James Hall of Tynemouth: A Beneficent Life of a Busy Man of Business, Volume 2

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Page 221 - Who is God that He should hear us While the rushing of the iron wheels is stirred? When we sob aloud, the human creatures near us Pass by, hearing not, or answer not a word. And we hear not (for the wheels in their resounding) Strangers speaking at the door; Is it likely God, with angels singing round him, Hears our weeping any more? "Two words, indeed, of praying we remember, And at midnight's hour of harm, 'Our Father,' looking upward in the chamber, We say softly for a charm. We know no other...
Page 78 - Tis liberty alone that gives the flower Of fleeting life its lustre and perfume ; And we are weeds without it. All constraint, Except what wisdom lays on evil men, Is evil ; hurts the faculties, impedes Their progress in the road of science ; blinds The eyesight of discovery ; and begets, In those that suffer it a sordid mind, Bestial, a meagre intellect, unfit To be the tenant of man's noble form.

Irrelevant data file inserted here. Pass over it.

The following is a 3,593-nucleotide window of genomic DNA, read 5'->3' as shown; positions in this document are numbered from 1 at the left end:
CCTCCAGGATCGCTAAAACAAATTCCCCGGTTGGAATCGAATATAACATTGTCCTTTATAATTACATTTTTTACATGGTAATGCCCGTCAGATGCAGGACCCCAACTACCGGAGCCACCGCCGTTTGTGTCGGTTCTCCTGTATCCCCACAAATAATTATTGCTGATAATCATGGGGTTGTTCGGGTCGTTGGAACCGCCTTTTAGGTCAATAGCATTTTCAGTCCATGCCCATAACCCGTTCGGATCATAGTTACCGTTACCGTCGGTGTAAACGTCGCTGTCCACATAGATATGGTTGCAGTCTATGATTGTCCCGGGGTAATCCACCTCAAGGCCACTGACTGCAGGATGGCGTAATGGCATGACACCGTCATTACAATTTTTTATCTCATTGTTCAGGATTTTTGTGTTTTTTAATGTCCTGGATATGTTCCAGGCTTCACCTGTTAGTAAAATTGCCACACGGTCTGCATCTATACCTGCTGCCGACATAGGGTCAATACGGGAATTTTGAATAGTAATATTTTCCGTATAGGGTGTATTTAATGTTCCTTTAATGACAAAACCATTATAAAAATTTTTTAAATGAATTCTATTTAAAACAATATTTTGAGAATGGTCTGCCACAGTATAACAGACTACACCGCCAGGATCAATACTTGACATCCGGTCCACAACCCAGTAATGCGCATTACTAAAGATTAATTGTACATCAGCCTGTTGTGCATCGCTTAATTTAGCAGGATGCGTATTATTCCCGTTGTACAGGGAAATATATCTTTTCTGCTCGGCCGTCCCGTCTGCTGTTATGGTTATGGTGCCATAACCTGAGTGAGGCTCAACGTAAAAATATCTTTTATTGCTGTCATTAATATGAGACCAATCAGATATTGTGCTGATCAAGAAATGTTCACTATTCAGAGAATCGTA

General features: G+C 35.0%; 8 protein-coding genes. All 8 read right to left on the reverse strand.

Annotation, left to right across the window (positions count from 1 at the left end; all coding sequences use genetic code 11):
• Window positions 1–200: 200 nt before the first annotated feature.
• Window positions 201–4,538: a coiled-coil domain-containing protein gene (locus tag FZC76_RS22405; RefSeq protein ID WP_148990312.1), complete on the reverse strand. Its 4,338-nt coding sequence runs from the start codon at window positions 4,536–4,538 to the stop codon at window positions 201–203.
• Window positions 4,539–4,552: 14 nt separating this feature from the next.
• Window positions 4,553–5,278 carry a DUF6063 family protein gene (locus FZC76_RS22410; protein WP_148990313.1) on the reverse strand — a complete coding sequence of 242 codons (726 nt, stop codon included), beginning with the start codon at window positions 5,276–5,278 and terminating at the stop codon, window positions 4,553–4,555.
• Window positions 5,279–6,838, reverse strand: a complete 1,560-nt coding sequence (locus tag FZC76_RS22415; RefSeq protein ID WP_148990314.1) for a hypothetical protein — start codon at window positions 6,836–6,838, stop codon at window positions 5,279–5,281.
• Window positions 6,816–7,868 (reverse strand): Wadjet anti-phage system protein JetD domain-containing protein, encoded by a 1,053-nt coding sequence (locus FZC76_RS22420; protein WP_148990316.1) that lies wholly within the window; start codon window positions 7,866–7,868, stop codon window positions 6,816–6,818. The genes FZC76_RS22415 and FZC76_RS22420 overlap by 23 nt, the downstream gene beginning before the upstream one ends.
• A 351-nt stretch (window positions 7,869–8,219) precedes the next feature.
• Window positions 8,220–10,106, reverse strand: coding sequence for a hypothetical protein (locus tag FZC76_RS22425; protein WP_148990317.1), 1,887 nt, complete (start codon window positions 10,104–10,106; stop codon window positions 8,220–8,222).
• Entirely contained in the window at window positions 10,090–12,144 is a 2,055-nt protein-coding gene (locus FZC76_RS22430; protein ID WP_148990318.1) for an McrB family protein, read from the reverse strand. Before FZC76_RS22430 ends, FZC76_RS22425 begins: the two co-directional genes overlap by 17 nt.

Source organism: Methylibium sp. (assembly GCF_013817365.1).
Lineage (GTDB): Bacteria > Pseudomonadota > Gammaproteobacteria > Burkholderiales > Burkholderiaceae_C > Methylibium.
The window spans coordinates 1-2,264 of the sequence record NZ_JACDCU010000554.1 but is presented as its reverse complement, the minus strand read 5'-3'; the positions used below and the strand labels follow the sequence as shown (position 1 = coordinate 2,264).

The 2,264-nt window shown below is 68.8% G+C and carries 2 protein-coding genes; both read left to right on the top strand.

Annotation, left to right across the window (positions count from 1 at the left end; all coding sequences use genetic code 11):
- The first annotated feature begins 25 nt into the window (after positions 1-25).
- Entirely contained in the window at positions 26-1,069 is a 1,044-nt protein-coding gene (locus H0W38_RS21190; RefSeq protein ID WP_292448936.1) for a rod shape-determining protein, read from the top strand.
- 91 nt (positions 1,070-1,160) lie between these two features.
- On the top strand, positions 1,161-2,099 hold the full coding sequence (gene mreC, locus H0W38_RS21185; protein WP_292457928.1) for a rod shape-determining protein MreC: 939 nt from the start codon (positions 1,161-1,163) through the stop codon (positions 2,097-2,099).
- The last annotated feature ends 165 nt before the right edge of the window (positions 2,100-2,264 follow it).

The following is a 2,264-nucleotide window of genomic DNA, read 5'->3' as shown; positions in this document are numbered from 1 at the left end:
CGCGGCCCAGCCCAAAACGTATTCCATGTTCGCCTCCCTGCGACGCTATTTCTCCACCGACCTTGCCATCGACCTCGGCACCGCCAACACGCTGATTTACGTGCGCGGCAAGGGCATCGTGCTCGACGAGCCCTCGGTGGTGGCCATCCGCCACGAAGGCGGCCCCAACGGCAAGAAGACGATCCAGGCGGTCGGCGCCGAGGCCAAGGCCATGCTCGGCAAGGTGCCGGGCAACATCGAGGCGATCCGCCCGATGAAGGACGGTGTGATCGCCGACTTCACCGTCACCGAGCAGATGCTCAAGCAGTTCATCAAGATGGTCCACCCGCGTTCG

Page 1 - And well may the children weep before you! They are weary ere they run: They have never seen the sunshine, nor the glory Which is brighter than the sun. They know the grief of man without...
Page 109 - He prayeth well, who loveth well Both man and bird and beast. He prayeth best, who loveth best All things both great and small; For the dear God who loveth us, He made and loveth all.
Page 98 - For forms of government let fools contest: Whate'er is best administer'd is best: For modes of faith, let graceless zealots fight; His can't be wrong whose life is in the right; In faith and hope the world will disagree.
Page 37 - That is found begging or receiving alms (whether actually or under the pretext of selling or offering for sale anything), or being in any street or public place for the purpose of so begging or receiving alms: That is found wandering and not having amy home or settled place of abode, or proper guardianship, or visible means of subsistence...
Page 33 - With eyes severe, and beard of formal cut, Full of wise saws and modern instances ; And so he plays his part. The sixth age shifts Into the lean and...
Page 285 - O'er untravelled seas to roam, — Yet lives the blood of England in our veins ! And shall we not proclaim That blood of honest fame, Which no tyranny can tame By its chains...
Page 167 - But here the main skill and groundwork will be to temper them such lectures and explanations upon every opportunity as may lead and draw them in willing obedience, inflamed with the study of learning and the admiration of virtue; stirred up with high hopes of living to be brave men and worthy patriots, dear to God and famous to all ages.

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